And, as noted earlier, roughly three-quarters (74%) of not-yet-retired Canadians agree with the statement: “I’m worried about my money lasting my lifetime”. This unfortunate sentiment is widely shared by working Canadians from all walks of life.

What best describes your situation?
Retired Non-retired
I (expect to) have enough money to do everything I want 38% 24%
I (expect to) live comfortably but don’t have money for extras 44% 48%
Making ends meet is (or will be) a struggle 18% 28%


What are (do you expect to be) your main sources of retirement income?
Retired Non-retired
Government pension (Old Age pension) 57% 45%
Work pension 53% 34%
Your retirement savings (RRSPs, etc) 30% 50%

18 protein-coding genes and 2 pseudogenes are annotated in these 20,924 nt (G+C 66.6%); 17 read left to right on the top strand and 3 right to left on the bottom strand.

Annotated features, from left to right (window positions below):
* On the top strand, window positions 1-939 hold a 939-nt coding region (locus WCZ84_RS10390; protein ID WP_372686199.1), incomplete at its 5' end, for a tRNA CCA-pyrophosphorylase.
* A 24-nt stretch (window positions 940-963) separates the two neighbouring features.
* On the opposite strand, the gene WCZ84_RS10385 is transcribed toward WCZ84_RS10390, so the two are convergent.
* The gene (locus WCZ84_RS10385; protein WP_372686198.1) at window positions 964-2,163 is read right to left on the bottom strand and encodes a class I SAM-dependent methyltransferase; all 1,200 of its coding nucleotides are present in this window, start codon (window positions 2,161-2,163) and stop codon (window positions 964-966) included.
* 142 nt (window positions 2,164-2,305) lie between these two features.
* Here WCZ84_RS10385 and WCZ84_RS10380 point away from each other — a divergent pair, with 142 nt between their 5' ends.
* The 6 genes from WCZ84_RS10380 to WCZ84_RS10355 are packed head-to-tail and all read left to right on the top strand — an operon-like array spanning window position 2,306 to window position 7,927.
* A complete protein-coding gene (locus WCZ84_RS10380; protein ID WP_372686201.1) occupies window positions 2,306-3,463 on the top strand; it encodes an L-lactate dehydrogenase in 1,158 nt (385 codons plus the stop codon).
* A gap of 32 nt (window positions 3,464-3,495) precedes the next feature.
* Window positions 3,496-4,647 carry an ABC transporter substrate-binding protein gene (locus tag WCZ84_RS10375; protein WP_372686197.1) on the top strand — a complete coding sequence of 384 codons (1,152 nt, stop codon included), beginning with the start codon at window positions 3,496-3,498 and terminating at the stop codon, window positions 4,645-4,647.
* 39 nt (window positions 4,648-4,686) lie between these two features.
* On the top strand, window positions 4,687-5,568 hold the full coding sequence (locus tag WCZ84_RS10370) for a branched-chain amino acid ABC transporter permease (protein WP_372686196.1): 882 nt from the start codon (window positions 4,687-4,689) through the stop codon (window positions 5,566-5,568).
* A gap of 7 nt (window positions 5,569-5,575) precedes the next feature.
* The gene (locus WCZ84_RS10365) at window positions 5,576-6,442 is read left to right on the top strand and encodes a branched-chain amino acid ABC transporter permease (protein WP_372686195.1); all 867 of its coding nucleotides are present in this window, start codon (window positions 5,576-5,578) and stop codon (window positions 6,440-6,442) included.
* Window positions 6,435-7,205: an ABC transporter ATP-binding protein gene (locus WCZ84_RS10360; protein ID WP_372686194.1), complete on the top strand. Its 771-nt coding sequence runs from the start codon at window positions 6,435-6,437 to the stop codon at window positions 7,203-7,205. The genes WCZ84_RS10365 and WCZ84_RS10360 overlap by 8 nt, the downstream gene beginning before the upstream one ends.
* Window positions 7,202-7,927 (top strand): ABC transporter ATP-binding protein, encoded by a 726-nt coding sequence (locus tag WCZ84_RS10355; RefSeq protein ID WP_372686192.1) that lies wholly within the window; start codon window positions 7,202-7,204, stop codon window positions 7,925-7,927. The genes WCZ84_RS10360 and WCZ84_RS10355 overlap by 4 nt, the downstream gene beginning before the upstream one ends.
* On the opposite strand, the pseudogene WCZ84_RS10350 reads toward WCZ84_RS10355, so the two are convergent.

Investments 13% 14%
Downsizing/selling assets 6% 11%
Inheritance 3% 5%
Support from children/family 1% 3%
Other, specify 7% 3%


PART 3: The Retirement Experience

This research also took a fairly in-depth look at some of the less tangible – but still critical — aspects of retirement with a view to better understanding Canadians’ overall experience with life after work.

Meaning and letdowns

Most retired Canadians do not seem to have trouble extracting meaning from this phase of their life. Three-quarters (76%) of those surveyed disagreed with the sentiment: “I feel like my life does not have as much meaning now that I’m retired.”

So, what makes retirement meaningful and vital? Those surveyed were asked to choose up to three from a list of eight different possibilities. (Respondents were asked to set aside good health and having enough money and neither was offered on the choice list.)

At the top of the list:

And for many, it’s about having fun:

Rounding out the list: